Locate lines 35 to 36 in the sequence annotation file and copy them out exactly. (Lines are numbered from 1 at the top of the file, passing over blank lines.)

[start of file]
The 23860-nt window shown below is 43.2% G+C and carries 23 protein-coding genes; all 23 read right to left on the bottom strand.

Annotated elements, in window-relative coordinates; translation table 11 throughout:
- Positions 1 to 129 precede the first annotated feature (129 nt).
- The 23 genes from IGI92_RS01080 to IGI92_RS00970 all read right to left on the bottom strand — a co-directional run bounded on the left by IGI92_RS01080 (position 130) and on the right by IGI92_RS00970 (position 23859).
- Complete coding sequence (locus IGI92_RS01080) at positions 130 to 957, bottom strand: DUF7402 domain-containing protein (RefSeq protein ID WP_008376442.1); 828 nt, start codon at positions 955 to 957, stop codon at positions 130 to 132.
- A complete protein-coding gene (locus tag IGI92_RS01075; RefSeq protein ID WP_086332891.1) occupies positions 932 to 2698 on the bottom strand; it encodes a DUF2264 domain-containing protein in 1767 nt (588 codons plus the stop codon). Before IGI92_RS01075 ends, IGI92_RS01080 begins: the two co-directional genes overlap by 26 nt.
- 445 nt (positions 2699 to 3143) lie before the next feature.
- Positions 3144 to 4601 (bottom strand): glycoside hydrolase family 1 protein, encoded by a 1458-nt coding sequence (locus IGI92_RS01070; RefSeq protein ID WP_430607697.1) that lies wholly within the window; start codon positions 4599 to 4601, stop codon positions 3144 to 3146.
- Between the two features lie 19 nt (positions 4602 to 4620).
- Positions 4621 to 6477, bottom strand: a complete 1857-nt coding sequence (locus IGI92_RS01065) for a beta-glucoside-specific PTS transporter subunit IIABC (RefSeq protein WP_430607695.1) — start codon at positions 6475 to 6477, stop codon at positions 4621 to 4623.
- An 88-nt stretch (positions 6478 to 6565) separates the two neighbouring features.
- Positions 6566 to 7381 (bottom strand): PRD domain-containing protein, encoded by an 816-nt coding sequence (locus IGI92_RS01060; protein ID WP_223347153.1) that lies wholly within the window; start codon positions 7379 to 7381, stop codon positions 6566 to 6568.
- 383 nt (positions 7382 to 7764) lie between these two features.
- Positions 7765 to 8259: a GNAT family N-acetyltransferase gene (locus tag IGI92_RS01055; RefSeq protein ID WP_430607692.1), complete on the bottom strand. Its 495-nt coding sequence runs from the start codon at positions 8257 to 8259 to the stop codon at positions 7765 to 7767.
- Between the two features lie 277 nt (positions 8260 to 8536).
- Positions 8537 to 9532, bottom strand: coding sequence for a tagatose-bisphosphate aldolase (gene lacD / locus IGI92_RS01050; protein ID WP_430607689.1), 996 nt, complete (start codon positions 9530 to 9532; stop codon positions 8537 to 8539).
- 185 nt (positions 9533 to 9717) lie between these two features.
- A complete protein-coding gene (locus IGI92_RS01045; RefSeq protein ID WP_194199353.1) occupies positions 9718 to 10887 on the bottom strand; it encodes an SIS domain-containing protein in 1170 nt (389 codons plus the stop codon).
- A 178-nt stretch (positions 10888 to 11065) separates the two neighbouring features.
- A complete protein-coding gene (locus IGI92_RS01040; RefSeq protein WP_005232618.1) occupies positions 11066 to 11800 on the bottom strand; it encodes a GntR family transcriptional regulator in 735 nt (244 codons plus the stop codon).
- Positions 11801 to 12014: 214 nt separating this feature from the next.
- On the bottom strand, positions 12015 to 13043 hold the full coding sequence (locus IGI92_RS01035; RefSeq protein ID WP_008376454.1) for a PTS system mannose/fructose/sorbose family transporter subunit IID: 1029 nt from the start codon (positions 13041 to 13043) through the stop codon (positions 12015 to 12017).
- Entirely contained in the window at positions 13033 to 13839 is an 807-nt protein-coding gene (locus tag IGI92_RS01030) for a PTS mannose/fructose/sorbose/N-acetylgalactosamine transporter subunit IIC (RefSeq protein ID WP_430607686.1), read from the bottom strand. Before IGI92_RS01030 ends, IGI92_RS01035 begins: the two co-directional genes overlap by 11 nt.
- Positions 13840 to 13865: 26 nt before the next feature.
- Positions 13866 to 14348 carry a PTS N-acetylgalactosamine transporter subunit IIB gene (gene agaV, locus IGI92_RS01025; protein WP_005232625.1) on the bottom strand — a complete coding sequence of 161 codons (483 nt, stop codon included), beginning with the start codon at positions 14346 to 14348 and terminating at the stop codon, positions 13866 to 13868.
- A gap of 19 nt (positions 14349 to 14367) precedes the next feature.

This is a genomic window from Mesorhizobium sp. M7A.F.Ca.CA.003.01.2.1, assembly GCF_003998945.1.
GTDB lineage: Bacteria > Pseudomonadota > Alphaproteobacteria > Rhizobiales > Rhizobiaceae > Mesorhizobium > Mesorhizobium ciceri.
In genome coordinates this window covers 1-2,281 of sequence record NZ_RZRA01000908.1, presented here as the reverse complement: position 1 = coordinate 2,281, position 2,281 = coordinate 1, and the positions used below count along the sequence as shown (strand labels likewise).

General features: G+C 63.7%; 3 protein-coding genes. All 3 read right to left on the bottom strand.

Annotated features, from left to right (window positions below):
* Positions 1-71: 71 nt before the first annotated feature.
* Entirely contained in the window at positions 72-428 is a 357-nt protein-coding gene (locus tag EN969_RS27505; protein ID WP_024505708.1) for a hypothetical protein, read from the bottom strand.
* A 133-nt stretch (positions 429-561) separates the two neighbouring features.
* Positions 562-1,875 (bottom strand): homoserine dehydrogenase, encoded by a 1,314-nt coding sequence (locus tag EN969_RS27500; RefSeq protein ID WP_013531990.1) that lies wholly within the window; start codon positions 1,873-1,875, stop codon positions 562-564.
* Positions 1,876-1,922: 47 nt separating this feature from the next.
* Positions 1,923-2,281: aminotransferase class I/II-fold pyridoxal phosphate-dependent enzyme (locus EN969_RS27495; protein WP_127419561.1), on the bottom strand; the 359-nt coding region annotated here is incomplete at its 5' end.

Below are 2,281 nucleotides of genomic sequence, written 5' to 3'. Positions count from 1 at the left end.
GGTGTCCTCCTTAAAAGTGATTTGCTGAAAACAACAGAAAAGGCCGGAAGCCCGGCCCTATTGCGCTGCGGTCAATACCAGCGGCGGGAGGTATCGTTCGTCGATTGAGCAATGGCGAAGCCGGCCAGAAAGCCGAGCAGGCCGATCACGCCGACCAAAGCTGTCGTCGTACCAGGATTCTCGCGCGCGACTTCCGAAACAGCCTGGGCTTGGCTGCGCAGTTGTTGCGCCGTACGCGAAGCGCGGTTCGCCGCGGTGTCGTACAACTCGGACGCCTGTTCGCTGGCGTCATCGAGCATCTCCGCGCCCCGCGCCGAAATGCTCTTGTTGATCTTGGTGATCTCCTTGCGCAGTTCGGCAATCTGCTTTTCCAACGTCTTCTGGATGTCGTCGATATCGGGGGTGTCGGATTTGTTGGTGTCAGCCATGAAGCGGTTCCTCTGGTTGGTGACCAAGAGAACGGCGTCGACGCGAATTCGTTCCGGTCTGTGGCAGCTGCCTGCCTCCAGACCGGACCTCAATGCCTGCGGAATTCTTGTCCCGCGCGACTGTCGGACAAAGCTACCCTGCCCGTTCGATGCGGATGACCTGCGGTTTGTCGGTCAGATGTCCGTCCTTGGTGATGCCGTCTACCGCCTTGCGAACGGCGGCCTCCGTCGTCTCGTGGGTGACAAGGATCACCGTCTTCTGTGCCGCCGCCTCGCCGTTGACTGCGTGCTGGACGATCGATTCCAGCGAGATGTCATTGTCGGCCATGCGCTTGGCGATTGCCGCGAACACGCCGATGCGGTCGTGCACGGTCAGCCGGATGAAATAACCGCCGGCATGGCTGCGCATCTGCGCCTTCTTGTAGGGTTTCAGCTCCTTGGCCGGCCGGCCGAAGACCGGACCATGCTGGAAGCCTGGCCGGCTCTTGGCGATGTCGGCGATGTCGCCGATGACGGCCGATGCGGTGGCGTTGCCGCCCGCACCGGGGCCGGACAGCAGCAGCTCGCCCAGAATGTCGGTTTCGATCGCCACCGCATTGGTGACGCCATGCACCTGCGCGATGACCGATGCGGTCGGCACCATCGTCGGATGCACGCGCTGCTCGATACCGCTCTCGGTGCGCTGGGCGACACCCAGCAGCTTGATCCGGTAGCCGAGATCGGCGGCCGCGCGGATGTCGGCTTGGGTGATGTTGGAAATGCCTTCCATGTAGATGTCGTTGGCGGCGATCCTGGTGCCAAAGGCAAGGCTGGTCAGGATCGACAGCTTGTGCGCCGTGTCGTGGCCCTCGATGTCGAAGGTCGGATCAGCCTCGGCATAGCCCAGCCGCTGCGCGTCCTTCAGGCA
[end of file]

* Positions 562-1,875 (bottom strand): homoserine dehydrogenase, encoded by a 1,314-nt coding sequence (locus tag EN969_RS27500; RefSeq protein ID WP_013531990.1) that lies wholly within the window; start codon positions 1,873-1,875, stop codon positions 562-564.
* Positions 1,876-1,922: 47 nt separating this feature from the next.